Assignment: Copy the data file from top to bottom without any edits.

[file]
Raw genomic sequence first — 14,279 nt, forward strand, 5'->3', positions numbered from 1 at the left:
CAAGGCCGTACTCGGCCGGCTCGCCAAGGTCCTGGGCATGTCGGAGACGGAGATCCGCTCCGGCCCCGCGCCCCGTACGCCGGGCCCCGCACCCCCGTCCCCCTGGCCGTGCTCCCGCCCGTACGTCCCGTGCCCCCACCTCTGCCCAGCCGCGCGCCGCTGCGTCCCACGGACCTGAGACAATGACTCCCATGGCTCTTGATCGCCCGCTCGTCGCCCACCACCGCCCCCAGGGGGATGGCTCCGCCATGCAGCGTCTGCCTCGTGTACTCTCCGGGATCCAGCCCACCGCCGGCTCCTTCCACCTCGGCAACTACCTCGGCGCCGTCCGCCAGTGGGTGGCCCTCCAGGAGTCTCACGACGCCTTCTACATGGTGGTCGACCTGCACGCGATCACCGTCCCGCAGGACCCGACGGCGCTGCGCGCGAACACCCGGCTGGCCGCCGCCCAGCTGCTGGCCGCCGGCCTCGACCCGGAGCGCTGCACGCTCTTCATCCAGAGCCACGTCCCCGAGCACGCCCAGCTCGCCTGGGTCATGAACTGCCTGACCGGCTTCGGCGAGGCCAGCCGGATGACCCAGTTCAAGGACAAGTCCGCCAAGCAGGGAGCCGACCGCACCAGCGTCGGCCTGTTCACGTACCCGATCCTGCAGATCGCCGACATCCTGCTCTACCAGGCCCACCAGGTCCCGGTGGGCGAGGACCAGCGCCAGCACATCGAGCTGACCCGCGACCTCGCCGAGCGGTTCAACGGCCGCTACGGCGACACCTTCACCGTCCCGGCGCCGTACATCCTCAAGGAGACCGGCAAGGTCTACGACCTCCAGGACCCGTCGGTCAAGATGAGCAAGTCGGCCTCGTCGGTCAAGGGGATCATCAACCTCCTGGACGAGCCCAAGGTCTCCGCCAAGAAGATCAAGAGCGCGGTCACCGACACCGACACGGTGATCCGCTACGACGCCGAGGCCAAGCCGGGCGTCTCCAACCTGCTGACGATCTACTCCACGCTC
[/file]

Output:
Raw genomic sequence first — 14,279 nt, forward strand, 5'->3', positions numbered from 1 at the left:
CAAGGCCGTACTCGGCCGGCTCGCCAAGGTCCTGGGCATGTCGGAGACGGAGATCCGCTCCGGCCCCGCGCCCCGTACGCCGGGCCCCGCACCCCCGTCCCCCTGGCCGTGCTCCCGCCCGTACGTCCCGTGCCCCCACCTCTGCCCAGCCGCGCGCCGCTGCGTCCCACGGACCTGAGACAATGACTCCCATGGCTCTTGATCGCCCGCTCGTCGCCCACCACCGCCCCCAGGGGGATGGCTCCGCCATGCAGCGTCTGCCTCGTGTACTCTCCGGGATCCAGCCCACCGCCGGCTCCTTCCACCTCGGCAACTACCTCGGCGCCGTCCGCCAGTGGGTGGCCCTCCAGGAGTCTCACGACGCCTTCTACATGGTGGTCGACCTGCACGCGATCACCGTCCCGCAGGACCCGACGGCGCTGCGCGCGAACACCCGGCTGGCCGCCGCCCAGCTGCTGGCCGCCGGCCTCGACCCGGAGCGCTGCACGCTCTTCATCCAGAGCCACGTCCCCGAGCACGCCCAGCTCGCCTGGGTCATGAACTGCCTGACCGGCTTCGGCGAGGCCAGCCGGATGACCCAGTTCAAGGACAAGTCCGCCAAGCAGGGAGCCGACCGCACCAGCGTCGGCCTGTTCACGTACCCGATCCTGCAGATCGCCGACATCCTGCTCTACCAGGCCCACCAGGTCCCGGTGGGCGAGGACCAGCGCCAGCACATCGAGCTGACCCGCGACCTCGCCGAGCGGTTCAACGGCCGCTACGGCGACACCTTCACCGTCCCGGCGCCGTACATCCTCAAGGAGACCGGCAAGGTCTACGACCTCCAGGACCCGTCGGTCAAGATGAGCAAGTCGGCCTCGTCGGTCAAGGGGATCATCAACCTCCTGGACGAGCCCAAGGTCTCCGCCAAGAAGATCAAGAGCGCGGTCACCGACACCGACACGGTGATCCGCTACGACGCCGAGGCCAAGCCGGGCGTCTCCAACCTGCTGACGATCTACTCCACGCTC